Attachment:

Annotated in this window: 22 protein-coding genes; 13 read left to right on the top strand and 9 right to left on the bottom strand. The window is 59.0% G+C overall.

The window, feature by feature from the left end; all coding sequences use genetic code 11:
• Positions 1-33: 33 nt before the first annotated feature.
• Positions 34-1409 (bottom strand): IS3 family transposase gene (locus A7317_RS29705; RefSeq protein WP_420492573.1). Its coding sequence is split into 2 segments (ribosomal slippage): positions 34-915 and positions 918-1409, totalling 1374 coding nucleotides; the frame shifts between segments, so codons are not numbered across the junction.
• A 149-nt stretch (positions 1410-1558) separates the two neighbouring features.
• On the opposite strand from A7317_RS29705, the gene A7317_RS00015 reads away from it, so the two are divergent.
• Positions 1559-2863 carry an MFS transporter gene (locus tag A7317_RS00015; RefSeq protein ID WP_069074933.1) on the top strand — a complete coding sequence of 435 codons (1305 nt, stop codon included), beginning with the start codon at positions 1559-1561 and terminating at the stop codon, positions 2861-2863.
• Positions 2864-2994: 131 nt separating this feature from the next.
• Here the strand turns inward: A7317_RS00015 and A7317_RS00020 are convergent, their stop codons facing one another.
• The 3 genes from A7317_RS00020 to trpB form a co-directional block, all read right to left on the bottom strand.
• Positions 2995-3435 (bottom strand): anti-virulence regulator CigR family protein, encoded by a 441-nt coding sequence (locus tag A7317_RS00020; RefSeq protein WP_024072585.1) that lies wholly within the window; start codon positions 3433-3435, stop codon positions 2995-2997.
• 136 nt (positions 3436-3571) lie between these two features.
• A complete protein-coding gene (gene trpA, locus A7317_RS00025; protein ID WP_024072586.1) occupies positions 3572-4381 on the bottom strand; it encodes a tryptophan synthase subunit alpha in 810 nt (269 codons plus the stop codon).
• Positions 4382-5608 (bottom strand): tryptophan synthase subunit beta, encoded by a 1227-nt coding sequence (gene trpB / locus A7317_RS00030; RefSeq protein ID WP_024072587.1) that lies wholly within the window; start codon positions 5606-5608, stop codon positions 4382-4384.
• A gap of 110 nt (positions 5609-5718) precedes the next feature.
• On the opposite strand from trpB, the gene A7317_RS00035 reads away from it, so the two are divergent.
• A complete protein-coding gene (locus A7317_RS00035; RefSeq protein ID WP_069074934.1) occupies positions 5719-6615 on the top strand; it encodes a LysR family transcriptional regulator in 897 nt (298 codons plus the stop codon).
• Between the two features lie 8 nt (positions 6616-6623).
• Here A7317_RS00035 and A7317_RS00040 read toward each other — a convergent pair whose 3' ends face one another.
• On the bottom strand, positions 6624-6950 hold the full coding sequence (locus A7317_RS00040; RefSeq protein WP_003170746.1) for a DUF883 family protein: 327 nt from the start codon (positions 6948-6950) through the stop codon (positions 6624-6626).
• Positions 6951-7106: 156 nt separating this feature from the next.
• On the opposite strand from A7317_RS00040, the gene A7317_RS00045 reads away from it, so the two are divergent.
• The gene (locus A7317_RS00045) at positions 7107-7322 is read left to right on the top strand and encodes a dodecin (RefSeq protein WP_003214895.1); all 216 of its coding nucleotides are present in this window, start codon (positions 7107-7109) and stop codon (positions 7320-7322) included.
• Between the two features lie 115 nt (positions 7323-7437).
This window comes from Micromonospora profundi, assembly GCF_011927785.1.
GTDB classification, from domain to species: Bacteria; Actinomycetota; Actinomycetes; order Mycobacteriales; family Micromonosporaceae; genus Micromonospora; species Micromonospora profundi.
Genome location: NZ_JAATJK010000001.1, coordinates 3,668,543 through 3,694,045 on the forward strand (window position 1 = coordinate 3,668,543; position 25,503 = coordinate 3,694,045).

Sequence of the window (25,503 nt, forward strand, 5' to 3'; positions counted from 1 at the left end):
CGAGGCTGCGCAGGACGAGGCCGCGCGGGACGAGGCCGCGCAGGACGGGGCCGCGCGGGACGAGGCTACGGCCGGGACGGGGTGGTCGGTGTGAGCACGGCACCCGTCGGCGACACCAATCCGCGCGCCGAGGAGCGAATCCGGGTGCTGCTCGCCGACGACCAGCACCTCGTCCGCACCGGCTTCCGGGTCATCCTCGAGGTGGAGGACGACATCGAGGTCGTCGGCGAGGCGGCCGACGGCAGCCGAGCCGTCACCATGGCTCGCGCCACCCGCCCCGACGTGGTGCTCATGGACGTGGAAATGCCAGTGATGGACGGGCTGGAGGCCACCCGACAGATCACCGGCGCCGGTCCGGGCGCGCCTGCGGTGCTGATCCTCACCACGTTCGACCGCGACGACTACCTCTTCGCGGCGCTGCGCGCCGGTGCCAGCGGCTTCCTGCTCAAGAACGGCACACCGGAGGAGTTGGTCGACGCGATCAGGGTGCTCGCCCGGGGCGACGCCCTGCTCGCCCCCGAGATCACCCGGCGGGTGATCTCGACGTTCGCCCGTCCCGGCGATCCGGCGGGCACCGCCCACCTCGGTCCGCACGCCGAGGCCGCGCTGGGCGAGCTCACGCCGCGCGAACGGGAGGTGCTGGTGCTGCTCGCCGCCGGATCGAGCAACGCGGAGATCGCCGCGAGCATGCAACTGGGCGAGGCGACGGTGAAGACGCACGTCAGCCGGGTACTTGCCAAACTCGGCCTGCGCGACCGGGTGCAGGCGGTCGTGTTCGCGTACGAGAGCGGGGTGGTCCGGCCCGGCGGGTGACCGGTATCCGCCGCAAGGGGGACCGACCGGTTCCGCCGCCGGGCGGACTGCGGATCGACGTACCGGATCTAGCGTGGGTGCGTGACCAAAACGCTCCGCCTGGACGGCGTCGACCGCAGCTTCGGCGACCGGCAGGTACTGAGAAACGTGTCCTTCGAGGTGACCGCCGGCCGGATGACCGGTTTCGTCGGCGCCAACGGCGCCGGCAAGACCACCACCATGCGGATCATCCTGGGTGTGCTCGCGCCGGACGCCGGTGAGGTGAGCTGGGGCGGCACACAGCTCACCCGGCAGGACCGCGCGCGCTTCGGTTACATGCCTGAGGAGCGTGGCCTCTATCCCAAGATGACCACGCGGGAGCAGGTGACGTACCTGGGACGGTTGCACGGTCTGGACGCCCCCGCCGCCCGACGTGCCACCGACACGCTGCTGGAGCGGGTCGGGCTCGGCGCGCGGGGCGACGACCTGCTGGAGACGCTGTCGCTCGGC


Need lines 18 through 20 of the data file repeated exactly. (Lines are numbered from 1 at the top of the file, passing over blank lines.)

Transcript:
• Between the two features lie 8 nt (positions 6616-6623).
• Here A7317_RS00035 and A7317_RS00040 read toward each other — a convergent pair whose 3' ends face one another.
• On the bottom strand, positions 6624-6950 hold the full coding sequence (locus A7317_RS00040; RefSeq protein WP_003170746.1) for a DUF883 family protein: 327 nt from the start codon (positions 6948-6950) through the stop codon (positions 6624-6626).